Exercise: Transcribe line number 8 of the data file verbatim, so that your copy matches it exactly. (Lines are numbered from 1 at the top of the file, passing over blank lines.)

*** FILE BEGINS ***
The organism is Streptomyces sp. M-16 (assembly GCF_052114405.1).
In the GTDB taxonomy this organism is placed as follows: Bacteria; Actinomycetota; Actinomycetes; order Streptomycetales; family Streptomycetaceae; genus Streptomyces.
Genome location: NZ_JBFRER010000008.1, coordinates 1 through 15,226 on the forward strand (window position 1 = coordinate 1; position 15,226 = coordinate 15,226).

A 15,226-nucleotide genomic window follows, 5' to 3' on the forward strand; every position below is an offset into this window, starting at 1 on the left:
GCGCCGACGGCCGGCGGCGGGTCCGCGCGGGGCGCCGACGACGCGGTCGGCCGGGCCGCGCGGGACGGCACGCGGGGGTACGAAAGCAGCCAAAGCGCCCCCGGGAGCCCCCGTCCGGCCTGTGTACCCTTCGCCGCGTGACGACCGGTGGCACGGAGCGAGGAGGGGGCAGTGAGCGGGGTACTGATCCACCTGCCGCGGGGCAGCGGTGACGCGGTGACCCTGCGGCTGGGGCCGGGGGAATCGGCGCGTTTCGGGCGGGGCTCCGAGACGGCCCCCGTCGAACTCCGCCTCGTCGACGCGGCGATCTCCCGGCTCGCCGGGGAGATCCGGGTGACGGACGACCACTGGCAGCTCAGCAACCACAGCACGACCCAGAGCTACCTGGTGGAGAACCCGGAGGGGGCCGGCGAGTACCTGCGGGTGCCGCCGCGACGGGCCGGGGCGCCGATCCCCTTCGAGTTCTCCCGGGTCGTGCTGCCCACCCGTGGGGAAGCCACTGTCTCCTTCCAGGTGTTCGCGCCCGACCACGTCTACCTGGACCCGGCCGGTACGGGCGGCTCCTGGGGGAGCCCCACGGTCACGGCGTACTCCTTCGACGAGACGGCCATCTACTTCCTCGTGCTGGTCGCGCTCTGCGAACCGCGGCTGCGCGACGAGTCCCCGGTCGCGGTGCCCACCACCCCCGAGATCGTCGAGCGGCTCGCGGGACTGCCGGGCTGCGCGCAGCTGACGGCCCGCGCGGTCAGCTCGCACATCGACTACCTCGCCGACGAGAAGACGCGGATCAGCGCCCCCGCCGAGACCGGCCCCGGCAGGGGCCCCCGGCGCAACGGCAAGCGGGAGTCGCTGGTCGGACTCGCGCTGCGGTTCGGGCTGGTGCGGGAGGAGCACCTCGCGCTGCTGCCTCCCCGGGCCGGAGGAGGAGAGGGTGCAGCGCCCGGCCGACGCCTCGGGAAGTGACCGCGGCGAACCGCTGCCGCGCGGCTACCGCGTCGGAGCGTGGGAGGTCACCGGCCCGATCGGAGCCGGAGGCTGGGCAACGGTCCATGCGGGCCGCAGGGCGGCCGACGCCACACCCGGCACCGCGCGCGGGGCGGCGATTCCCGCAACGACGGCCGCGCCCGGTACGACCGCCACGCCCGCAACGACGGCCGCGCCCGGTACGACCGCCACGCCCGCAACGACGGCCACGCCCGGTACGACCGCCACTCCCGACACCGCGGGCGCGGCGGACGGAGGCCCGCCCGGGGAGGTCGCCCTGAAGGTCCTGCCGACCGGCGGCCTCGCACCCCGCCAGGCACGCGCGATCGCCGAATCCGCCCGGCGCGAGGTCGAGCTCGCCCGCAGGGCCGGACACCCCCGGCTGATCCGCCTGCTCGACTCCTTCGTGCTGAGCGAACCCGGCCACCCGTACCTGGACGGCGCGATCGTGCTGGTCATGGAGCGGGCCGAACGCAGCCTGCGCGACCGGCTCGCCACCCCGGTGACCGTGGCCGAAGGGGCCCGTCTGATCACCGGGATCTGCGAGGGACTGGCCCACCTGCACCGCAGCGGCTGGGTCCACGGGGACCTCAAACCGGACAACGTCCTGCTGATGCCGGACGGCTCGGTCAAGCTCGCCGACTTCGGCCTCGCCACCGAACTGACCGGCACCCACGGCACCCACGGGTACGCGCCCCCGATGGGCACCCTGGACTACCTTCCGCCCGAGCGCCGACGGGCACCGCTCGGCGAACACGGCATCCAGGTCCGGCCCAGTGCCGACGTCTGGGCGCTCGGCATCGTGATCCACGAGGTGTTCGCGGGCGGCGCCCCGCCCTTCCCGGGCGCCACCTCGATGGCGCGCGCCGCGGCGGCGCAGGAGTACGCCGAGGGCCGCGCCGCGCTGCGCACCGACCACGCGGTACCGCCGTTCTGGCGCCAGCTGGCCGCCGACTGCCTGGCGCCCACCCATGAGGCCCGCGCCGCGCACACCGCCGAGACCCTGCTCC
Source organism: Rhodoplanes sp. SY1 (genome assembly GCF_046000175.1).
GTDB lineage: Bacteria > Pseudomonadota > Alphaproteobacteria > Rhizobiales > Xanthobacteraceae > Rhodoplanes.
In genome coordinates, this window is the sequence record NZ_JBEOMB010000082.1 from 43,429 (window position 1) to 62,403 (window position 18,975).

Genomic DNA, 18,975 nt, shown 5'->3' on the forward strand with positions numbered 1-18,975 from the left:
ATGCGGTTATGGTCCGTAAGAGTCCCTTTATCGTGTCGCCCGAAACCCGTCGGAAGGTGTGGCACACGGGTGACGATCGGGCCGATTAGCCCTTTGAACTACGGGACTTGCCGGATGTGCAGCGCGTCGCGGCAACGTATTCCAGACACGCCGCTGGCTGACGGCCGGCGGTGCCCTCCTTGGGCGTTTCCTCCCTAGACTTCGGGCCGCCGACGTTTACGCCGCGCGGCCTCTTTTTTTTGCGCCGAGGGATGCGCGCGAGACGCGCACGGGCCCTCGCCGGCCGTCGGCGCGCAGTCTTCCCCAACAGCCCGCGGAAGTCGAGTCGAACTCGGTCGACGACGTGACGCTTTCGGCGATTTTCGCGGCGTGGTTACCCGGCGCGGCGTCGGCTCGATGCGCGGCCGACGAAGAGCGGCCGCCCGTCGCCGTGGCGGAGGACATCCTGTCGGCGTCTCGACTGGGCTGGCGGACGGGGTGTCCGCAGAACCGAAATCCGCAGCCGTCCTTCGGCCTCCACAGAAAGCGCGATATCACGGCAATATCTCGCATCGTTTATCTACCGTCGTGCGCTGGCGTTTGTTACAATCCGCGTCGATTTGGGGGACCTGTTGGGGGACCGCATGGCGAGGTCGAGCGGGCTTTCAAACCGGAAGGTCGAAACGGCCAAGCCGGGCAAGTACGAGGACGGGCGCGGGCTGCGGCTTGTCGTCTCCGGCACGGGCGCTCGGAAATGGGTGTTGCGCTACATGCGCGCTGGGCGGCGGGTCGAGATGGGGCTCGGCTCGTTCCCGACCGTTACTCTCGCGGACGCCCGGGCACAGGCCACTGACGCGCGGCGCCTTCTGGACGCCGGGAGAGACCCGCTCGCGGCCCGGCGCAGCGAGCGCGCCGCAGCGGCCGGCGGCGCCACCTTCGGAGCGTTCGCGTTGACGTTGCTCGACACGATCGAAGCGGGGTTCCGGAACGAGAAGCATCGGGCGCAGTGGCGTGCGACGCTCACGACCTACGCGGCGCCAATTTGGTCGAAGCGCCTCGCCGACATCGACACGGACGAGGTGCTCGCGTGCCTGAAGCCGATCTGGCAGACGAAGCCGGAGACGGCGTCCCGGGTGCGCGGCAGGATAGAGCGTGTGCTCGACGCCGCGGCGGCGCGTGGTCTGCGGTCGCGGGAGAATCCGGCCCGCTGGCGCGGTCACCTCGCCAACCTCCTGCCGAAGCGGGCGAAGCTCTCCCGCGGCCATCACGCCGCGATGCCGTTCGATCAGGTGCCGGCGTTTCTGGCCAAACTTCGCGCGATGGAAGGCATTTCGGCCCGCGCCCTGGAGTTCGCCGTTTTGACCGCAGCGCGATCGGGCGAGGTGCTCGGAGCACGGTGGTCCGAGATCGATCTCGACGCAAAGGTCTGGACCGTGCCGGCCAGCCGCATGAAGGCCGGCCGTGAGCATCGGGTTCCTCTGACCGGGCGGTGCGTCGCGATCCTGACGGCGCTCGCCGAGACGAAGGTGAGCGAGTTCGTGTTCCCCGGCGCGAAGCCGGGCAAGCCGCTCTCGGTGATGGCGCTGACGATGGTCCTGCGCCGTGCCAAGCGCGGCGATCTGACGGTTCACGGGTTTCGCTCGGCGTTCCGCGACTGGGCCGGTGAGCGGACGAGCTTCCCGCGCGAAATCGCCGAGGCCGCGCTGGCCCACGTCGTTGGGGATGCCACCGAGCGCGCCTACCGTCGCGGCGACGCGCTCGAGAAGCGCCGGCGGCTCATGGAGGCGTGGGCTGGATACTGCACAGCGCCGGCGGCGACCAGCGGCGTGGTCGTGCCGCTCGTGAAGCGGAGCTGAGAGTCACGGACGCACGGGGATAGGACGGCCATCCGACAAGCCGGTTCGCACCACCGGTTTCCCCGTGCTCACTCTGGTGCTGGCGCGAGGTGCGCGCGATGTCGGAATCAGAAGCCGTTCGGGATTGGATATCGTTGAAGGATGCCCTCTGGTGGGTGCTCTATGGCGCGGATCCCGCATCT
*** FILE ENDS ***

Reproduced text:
In genome coordinates, this window is the sequence record NZ_JBEOMB010000082.1 from 43,429 (window position 1) to 62,403 (window position 18,975).